Published 11 February 2021
by Roxy Yuen
Tomorrow night, celebrations for the Lunar new year begin, as we welcome a fresh start and the year of the Ox. Here, CODE’s marketing consultant Roxy Yuen shares how to celebrate the Spring Festival, including the unlucky do’s and dont’s and what to eat for a prosperous year ahead.
Lunar new year – aka Spring Festival – is probably the biggest and tastiest holiday in my calendar. It marks the end of the coldest days (ciao Beast from the East II), with practically all festivities serving the purpose of removing the old (ugh, 2020) and welcoming the new.
The excessively long list of auspicious do’s and unlucky dont’s meant that my week has been spent spring-cleaning to sweep away the bad luck and make room for the good, while preparing enough food for a large family (mind you, I live alone). Both were to avoid having to lift a finger on New Year’s Day, a big no-no in LNY custom… alongside bans on haircuts and using knives or other sharp objects for fear of cutting your stream of wealth and success!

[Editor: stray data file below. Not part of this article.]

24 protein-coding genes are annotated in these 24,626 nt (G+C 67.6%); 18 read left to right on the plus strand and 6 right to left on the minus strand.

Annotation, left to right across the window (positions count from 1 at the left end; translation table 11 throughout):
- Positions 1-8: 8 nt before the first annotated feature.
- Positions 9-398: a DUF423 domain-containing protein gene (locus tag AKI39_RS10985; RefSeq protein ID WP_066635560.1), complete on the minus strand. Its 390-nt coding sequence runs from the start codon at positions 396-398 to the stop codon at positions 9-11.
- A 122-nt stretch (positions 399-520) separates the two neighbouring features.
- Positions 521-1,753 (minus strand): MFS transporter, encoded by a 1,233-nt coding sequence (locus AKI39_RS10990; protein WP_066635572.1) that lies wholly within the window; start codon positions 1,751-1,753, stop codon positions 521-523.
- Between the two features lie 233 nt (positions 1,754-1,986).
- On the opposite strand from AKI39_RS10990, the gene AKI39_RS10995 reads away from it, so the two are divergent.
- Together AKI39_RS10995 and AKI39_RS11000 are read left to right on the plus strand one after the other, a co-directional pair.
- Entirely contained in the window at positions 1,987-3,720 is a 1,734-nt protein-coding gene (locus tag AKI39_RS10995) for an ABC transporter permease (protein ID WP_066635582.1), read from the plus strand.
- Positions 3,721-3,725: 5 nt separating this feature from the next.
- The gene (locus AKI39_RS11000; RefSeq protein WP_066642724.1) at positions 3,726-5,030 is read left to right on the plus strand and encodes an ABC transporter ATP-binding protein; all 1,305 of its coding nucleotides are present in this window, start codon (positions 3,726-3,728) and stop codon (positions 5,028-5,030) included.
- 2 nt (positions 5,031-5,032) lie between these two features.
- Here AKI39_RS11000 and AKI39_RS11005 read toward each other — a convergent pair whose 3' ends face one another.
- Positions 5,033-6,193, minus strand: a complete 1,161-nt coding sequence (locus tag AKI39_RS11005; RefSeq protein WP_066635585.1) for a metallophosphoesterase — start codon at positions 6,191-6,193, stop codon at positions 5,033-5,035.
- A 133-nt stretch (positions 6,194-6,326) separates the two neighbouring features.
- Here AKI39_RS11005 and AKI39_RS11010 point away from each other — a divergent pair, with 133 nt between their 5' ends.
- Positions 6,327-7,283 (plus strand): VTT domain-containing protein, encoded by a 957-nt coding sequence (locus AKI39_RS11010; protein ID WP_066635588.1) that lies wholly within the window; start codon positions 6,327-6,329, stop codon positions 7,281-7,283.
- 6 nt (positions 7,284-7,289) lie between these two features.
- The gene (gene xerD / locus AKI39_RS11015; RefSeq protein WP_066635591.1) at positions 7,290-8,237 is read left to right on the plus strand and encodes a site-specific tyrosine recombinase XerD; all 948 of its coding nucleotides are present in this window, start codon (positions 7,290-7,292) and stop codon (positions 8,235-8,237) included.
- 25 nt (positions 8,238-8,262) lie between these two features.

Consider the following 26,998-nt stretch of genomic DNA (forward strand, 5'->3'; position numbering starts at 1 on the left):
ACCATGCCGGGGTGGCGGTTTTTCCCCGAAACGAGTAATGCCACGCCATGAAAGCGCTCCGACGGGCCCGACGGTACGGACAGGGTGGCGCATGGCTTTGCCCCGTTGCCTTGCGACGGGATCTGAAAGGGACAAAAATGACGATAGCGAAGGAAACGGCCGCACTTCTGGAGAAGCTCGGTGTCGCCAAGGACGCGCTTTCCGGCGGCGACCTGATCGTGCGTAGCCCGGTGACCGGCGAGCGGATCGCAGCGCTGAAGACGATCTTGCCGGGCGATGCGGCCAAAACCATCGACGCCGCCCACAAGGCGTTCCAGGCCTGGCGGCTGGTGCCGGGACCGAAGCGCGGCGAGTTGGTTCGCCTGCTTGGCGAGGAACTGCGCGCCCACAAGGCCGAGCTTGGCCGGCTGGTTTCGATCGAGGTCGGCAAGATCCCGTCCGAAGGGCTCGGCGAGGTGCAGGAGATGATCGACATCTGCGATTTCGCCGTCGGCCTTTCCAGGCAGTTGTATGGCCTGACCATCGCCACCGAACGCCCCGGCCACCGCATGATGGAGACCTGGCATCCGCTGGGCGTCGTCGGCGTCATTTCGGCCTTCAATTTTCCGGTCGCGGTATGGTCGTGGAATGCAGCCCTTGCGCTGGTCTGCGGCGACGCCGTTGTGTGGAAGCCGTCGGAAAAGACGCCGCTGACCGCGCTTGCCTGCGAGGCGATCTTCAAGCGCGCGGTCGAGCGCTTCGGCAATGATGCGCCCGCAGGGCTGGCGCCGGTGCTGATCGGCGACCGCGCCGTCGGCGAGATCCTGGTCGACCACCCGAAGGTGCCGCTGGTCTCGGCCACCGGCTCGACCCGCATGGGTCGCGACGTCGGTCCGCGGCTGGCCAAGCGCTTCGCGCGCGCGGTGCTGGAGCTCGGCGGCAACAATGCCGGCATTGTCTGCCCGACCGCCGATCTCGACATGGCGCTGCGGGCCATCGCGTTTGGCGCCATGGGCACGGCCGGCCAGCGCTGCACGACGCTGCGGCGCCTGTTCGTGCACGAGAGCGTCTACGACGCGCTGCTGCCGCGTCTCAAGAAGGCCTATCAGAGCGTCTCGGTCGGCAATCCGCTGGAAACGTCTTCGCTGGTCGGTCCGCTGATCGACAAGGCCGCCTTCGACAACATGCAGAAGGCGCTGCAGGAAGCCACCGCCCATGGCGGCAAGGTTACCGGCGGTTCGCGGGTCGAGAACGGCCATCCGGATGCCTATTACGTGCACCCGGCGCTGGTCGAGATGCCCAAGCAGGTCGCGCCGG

New Year’s Eve dinner is usually the main event for families to gather and feast. Although a virtual affair this year, we can still have a menu of special dishes to give blessings of good fortune for the next year. So, here’s some LNY meal inspiration for a great Year of the Ox:
Spring rolls: celebrate the coming of spring, eaten on the first day of Lunar new year
Dumplings: not only are they shaped like ancient Chinese silver and gold ingots, they also symbolise the exchange between the old and new year
Super long noodles: aka ‘longevity noodles’, which you’re not allowed to cut (or chew even). The longer the noodle, the longer your life will be – there will be a lot of slurping from me
Fish: symbolises surplus and wealth
Lobster & Shrimp: endless money rolling in
Roasted pig: peace
Tofu: happiness and fortune for the entire family
恭喜發財, 萬事勝意, 出入平安